14th C French savory vegetable recipe.
Take, around All Saints Day (November 1), large turnips, and peel them and chop them in quarters, and then put on to cook in water: and when they are partially cooked, take them out and put them in cold water to make them tender, and then let them drain; and take honey and do the same as with the walnuts, and be careful not to over-cook your turnips.
Item, when gourds are in season, take those which are neither too hard nor too tender, and peel them and remove the seeds and cut into quarters, and do the same to them as to the turnips.
Item, around St. Andrew’s Day, take roots of parsley and fennel, and scrape them, and chop them into small pieces, and split the fennel and remove the hard part, and do not do this to the parsley, and prepare them exactly the same way as told above, neither more nor less. – Le Menagier de Paris (France, 1393 – Janet Hinson, trans.)
This dish is actually a combination of a couple dishes described in Le Menagier de Paris. The three above recipes are listed together with the first being the one that describes the method of cooking. I chose to use the gourds, fennel and parsley root that are described in the second and third recipes.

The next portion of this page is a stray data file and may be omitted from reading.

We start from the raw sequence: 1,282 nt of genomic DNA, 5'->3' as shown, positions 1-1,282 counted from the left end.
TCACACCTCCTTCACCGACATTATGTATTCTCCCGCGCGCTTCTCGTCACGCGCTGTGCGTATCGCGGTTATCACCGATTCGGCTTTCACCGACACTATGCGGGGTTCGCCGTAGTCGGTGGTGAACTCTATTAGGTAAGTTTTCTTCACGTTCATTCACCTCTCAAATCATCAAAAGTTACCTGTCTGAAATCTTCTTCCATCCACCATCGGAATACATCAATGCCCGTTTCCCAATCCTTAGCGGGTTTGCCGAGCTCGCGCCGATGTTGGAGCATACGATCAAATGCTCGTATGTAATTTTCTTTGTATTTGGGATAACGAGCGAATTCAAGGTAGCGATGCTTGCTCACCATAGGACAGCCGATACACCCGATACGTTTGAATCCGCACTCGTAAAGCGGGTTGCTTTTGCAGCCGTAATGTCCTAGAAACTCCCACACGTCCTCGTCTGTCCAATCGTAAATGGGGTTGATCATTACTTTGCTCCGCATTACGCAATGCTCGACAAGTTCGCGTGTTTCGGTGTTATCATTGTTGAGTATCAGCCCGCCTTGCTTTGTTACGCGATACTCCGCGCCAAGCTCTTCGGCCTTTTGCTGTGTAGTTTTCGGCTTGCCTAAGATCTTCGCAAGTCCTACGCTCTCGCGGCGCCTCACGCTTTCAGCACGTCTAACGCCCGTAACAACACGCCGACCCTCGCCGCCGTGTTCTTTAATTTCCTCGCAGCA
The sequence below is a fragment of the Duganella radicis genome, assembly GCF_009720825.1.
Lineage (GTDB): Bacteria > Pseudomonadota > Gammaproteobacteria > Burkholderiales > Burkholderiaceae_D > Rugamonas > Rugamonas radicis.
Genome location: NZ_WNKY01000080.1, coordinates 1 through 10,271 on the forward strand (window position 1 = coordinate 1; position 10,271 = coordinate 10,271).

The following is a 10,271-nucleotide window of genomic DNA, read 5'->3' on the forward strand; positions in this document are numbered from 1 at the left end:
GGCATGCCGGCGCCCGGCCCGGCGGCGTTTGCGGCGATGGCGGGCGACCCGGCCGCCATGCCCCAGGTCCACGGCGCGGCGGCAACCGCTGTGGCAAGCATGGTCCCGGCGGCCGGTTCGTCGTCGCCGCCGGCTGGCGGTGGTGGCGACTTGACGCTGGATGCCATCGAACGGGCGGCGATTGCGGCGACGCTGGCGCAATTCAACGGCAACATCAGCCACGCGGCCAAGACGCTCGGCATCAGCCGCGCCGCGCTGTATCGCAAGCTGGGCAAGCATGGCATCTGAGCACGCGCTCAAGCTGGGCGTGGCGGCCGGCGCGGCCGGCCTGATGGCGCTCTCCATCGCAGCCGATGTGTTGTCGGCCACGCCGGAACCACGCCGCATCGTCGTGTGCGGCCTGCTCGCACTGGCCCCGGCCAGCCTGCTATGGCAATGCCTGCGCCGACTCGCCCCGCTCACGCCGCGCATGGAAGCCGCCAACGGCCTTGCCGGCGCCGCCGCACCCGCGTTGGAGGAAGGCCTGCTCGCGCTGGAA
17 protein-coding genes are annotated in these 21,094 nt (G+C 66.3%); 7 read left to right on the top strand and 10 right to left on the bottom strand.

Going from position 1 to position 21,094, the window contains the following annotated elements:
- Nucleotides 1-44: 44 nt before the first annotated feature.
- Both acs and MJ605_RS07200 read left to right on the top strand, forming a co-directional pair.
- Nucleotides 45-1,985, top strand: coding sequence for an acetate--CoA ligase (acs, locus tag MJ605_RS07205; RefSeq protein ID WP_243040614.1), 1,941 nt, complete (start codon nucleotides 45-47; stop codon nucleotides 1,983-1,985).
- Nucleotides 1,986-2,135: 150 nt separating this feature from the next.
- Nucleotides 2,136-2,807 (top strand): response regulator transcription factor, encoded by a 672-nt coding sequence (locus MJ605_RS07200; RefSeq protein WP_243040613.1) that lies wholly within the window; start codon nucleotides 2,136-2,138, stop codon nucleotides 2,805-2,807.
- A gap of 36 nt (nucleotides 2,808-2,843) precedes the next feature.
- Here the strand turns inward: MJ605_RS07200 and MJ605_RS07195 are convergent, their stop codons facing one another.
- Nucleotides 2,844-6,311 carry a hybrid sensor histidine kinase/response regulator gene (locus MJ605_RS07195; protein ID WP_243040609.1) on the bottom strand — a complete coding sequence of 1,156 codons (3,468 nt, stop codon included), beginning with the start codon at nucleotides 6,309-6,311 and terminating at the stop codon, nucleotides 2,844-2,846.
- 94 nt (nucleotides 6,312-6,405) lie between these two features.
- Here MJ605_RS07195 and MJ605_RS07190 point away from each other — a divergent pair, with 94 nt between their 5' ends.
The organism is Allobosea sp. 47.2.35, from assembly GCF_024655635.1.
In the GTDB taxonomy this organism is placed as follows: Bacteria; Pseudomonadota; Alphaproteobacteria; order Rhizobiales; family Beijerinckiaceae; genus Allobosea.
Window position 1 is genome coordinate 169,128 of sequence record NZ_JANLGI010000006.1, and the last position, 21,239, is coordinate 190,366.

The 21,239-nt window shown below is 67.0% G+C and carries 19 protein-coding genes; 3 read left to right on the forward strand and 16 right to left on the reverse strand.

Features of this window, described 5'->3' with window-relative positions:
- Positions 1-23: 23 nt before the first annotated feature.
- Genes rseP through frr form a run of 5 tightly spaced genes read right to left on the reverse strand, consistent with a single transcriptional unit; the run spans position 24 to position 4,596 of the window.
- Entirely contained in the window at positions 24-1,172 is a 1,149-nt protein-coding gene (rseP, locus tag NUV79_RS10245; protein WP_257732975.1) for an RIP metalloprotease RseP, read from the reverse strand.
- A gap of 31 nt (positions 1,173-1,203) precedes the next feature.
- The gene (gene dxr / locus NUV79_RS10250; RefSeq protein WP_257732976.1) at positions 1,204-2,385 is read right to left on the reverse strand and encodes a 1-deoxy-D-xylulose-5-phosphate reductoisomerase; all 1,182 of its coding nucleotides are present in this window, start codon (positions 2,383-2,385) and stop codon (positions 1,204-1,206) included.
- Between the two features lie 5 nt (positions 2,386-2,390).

The calabash gourds I used are based off of the advice given by Master Cariadoc on the subject (see sources for information).
The gourds were peeled, the seeds removed and they were chopped into large bite sized pieces. The parsley root and fennel were scraped clean and once the core was removed from the fennel they were both chopped into bite sized pieces. The gourds were added to water and put to boil, after about 4-5 minutes of boiling the fennel and parsley roots were added. once the vegetables were cooked but still a bit crisp they were removed and cold water was run over them to keep them from cooking further. When they were ready to be served honey was drizzled over the dish and chopped walnuts were used as a garnish.
Le Menagier de Paris (France, 1393 – Janet Hinson, trans.)